elderly voter in herat

As the days count down to Election Day in Afghanistan, candidates are making slick speeches and warm promises to our poor nation. They talk about infrastructure development and providing security that was not provided in the last fourteen years. In fact, the candidates and campaign groups talk about almost every issue and all sorts of changes that might come from a newly elected government, but none of them want to address the biggest problem of all—the violation of women’s human rights.

Women voters are supposed to be equal to men, but what happens at the polls is they end up electing the dominant male who will then continue to violate their rights. Women vote for a person who is believed to bring security in the country, not for the person who would give them security from violence within their own homes and culture.

It would be interesting to find out how many Afghan women have accurate knowledge about the election process. Obviously, not many. Most women are not literate and even if they can read, they are not aware of political affairs. Only some educated women know what is going on; few women vote according to their own will. The head of the family tells them for whom to vote, and families tend to vote for a candidate from their own ethnic group.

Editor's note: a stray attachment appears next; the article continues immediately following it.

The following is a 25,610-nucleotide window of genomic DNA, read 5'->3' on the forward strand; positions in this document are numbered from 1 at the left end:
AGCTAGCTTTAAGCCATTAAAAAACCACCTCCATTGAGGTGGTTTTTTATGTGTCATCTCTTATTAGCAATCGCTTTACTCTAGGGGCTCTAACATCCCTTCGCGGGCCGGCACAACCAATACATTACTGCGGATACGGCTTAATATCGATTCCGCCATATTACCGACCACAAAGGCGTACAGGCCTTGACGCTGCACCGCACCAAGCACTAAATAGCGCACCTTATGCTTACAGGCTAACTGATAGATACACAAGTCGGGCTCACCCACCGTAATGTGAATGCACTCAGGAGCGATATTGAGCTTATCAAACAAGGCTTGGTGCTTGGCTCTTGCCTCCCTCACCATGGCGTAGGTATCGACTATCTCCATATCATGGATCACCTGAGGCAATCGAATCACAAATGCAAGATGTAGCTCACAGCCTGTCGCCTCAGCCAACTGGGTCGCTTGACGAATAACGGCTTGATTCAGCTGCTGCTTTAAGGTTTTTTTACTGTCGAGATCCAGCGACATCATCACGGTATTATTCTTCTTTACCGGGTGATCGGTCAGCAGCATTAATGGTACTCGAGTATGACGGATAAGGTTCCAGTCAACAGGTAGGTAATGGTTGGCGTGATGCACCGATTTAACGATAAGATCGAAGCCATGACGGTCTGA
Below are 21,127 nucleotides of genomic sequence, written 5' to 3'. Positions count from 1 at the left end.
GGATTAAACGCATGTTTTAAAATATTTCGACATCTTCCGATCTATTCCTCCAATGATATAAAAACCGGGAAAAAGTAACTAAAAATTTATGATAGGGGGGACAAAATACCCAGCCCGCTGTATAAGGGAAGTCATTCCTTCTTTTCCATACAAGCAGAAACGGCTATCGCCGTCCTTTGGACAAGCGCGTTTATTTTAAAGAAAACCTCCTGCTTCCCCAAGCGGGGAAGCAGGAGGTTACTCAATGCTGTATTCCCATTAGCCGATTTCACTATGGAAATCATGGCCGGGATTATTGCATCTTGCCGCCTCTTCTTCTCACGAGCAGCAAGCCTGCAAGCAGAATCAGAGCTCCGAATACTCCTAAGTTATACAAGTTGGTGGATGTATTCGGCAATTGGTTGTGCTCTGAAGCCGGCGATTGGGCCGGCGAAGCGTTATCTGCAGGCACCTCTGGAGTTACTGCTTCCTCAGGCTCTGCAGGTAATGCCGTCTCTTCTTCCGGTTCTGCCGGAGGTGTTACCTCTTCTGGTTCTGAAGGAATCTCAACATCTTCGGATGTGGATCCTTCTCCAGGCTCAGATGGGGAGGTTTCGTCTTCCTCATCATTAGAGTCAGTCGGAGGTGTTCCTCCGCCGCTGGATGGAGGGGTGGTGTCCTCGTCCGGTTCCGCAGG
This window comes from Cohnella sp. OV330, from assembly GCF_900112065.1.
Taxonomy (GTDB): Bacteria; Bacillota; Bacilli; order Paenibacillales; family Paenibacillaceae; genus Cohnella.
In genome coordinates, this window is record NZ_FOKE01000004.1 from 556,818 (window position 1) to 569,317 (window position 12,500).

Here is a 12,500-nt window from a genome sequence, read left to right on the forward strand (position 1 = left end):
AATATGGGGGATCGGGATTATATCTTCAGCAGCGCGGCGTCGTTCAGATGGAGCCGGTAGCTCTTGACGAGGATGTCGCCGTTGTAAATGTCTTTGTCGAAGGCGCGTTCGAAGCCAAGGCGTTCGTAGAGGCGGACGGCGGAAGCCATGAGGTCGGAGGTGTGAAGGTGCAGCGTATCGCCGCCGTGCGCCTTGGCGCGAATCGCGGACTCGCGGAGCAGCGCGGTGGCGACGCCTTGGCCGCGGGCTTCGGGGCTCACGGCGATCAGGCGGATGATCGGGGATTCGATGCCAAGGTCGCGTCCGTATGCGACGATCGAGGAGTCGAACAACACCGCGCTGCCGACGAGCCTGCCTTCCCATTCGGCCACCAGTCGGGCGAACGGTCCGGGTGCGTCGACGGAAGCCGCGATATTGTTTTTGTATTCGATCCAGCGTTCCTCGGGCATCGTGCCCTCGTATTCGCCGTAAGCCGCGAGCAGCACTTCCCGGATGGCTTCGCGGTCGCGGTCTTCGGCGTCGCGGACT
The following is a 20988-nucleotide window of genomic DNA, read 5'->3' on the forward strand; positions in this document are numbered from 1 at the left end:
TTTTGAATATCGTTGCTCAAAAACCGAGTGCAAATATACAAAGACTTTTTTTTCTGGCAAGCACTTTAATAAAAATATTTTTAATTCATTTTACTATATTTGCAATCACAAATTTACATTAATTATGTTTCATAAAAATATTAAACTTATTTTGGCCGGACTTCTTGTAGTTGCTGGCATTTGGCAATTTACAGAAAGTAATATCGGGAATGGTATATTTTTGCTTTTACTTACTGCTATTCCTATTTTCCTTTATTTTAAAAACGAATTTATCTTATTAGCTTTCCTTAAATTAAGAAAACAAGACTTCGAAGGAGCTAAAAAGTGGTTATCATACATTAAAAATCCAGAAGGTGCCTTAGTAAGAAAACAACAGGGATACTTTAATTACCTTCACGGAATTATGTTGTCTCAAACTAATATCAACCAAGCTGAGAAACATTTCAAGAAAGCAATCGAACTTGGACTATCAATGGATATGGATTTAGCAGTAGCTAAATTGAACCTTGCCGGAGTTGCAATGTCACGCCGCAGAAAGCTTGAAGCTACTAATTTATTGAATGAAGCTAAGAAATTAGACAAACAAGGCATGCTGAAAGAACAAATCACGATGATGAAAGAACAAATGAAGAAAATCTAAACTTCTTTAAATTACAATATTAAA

In the last elections in August 2009, the wife of one of our neighbors, Sanabar, came to our house right after she voted. She was excited and she explained how her hands were shaking when she took the ballot under her burqa and she could hardly find the picture of the candidate that was shown to her at home by her husband. She then put the tick mark. This is the usual way illiterate women vote.

Afghan women occupy a blank space in the society. They are being misused by a male-dominated culture and tradition. Male candidates don’t attempt to challenge any wrong practices against women in the country, because it will not be in their interest.

Yet women make up half of the population and represent a significant voting population. If women voted independently—and were they to choose the candidate who promised to improve women’s rights and develop the country—everything could change. They could free themselves.

By Shafiqa

The author is currently studying abroad. AFP photo.